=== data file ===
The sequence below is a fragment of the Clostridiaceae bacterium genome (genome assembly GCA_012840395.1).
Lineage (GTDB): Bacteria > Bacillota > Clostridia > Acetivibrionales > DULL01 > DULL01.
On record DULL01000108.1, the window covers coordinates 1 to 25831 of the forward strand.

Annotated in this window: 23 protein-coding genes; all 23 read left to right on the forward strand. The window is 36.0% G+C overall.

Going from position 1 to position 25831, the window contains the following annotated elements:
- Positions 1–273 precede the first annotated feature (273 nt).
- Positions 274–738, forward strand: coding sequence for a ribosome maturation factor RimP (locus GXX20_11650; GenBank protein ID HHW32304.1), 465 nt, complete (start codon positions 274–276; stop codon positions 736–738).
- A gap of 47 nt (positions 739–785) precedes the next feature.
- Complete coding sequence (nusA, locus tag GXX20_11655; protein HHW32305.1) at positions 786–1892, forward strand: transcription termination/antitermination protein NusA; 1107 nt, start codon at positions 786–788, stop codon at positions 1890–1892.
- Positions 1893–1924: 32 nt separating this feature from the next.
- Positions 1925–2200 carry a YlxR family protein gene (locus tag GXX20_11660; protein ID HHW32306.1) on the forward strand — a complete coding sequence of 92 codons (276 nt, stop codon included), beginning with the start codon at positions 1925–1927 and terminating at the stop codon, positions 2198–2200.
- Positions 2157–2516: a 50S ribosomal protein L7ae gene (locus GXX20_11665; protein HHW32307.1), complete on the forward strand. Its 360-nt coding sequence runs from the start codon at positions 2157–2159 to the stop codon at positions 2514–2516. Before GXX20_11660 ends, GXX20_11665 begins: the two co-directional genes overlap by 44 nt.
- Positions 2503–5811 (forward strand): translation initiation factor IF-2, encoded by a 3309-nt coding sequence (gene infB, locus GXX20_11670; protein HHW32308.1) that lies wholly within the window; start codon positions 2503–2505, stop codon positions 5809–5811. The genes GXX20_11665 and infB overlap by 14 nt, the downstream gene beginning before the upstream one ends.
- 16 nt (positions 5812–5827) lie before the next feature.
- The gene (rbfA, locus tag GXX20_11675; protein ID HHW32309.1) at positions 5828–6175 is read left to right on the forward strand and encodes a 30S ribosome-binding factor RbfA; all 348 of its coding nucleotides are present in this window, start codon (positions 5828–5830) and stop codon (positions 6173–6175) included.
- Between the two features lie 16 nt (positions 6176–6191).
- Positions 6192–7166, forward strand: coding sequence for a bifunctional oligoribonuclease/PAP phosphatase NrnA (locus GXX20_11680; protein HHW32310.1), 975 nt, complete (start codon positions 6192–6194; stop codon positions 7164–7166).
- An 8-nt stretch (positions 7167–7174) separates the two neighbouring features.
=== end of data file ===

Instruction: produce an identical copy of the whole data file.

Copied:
The sequence below is a fragment of the Clostridiaceae bacterium genome (genome assembly GCA_012840395.1).
Lineage (GTDB): Bacteria > Bacillota > Clostridia > Acetivibrionales > DULL01 > DULL01.
On record DULL01000108.1, the window covers coordinates 1 to 25831 of the forward strand.

Annotated in this window: 23 protein-coding genes; all 23 read left to right on the forward strand. The window is 36.0% G+C overall.

Going from position 1 to position 25831, the window contains the following annotated elements:
- Positions 1–273 precede the first annotated feature (273 nt).
- Positions 274–738, forward strand: coding sequence for a ribosome maturation factor RimP (locus GXX20_11650; GenBank protein ID HHW32304.1), 465 nt, complete (start codon positions 274–276; stop codon positions 736–738).
- A gap of 47 nt (positions 739–785) precedes the next feature.
- Complete coding sequence (nusA, locus tag GXX20_11655; protein HHW32305.1) at positions 786–1892, forward strand: transcription termination/antitermination protein NusA; 1107 nt, start codon at positions 786–788, stop codon at positions 1890–1892.
- Positions 1893–1924: 32 nt separating this feature from the next.
- Positions 1925–2200 carry a YlxR family protein gene (locus tag GXX20_11660; protein ID HHW32306.1) on the forward strand — a complete coding sequence of 92 codons (276 nt, stop codon included), beginning with the start codon at positions 1925–1927 and terminating at the stop codon, positions 2198–2200.
- Positions 2157–2516: a 50S ribosomal protein L7ae gene (locus GXX20_11665; protein HHW32307.1), complete on the forward strand. Its 360-nt coding sequence runs from the start codon at positions 2157–2159 to the stop codon at positions 2514–2516. Before GXX20_11660 ends, GXX20_11665 begins: the two co-directional genes overlap by 44 nt.
- Positions 2503–5811 (forward strand): translation initiation factor IF-2, encoded by a 3309-nt coding sequence (gene infB, locus GXX20_11670; protein HHW32308.1) that lies wholly within the window; start codon positions 2503–2505, stop codon positions 5809–5811. The genes GXX20_11665 and infB overlap by 14 nt, the downstream gene beginning before the upstream one ends.
- 16 nt (positions 5812–5827) lie before the next feature.
- The gene (rbfA, locus tag GXX20_11675; protein ID HHW32309.1) at positions 5828–6175 is read left to right on the forward strand and encodes a 30S ribosome-binding factor RbfA; all 348 of its coding nucleotides are present in this window, start codon (positions 5828–5830) and stop codon (positions 6173–6175) included.
- Between the two features lie 16 nt (positions 6176–6191).
- Positions 6192–7166, forward strand: coding sequence for a bifunctional oligoribonuclease/PAP phosphatase NrnA (locus GXX20_11680; protein HHW32310.1), 975 nt, complete (start codon positions 6192–6194; stop codon positions 7164–7166).
- An 8-nt stretch (positions 7167–7174) separates the two neighbouring features.